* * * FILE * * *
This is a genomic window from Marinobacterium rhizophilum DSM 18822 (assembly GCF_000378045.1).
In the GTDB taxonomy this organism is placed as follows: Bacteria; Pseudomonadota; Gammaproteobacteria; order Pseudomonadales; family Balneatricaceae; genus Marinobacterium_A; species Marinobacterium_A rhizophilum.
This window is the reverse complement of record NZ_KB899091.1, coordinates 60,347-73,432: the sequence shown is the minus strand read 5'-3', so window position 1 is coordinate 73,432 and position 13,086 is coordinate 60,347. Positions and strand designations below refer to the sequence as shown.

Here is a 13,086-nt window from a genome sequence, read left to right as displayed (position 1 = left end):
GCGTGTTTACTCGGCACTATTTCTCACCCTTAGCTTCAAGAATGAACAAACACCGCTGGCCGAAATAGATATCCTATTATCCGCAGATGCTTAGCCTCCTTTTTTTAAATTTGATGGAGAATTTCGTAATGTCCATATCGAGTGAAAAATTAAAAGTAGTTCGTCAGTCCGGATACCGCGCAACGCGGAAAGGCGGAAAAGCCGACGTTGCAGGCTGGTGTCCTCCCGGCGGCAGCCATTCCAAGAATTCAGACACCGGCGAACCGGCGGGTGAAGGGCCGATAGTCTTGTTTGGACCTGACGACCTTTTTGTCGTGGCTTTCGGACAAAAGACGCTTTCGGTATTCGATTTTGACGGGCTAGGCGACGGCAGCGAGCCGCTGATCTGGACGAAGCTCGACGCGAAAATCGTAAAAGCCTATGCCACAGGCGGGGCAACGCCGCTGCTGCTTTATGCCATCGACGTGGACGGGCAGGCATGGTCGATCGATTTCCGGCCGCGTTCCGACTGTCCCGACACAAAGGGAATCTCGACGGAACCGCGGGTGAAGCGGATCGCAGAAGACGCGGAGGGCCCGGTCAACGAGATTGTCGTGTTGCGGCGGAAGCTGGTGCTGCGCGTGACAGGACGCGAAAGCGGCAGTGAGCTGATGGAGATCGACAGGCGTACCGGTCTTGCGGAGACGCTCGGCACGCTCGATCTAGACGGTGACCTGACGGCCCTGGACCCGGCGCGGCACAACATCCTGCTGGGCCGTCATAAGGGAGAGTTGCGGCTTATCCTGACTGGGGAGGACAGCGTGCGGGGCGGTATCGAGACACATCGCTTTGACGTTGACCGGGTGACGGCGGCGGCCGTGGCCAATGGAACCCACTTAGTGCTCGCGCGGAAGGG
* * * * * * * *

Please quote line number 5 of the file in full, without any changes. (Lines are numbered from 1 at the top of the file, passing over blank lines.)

GCGTGTTTACTCGGCACTATTTCTCACCCTTAGCTTCAAGAATGAACAAACACCGCTGGCCGAAATAGATATCCTATTATCCGCAGATGCTTAGCCTCCTTTTTTTAAATTTGATGGAGAATTTCGTAATGTCCATATCGAGTGAAAAATTAAAAGTAGTTCGTCAGTCCGGATACCGCGCAACGCGGAAAGGCGGAAAAGCCGACGTTGCAGGCTGGTGTCCTCCCGGCGGCAGCCATTCCAAGAATTCAGACACCGGCGAACCGGCGGGTGAAGGGCCGATAGTCTTGTTTGGACCTGACGACCTTTTTGTCGTGGCTTTCGGACAAAAGACGCTTTCGGTATTCGATTTTGACGGGCTAGGCGACGGCAGCGAGCCGCTGATCTGGACGAAGCTCGACGCGAAAATCGTAAAAGCCTATGCCACAGGCGGGGCAACGCCGCTGCTGCTTTATGCCATCGACGTGGACGGGCAGGCATGGTCGATCGATTTCCGGCCGCGTTCCGACTGTCCCGACACAAAGGGAATCTCGACGGAACCGCGGGTGAAGCGGATCGCAGAAGACGCGGAGGGCCCGGTCAACGAGATTGTCGTGTTGCGGCGGAAGCTGGTGCTGCGCGTGACAGGACGCGAAAGCGGCAGTGAGCTGATGGAGATCGACAGGCGTACCGGTCTTGCGGAGACGCTCGGCACGCTCGATCTAGACGGTGACCTGACGGCCCTGGACCCGGCGCGGCACAACATCCTGCTGGGCCGTCATAAGGGAGAGTTGCGGCTTATCCTGACTGGGGAGGACAGCGTGCGGGGCGGTATCGAGACACATCGCTTTGACGTTGACCGGGTGACGGCGGCGGCCGTGGCCAATGGAACCCACTTAGTGCTCGCGCGGAAGGG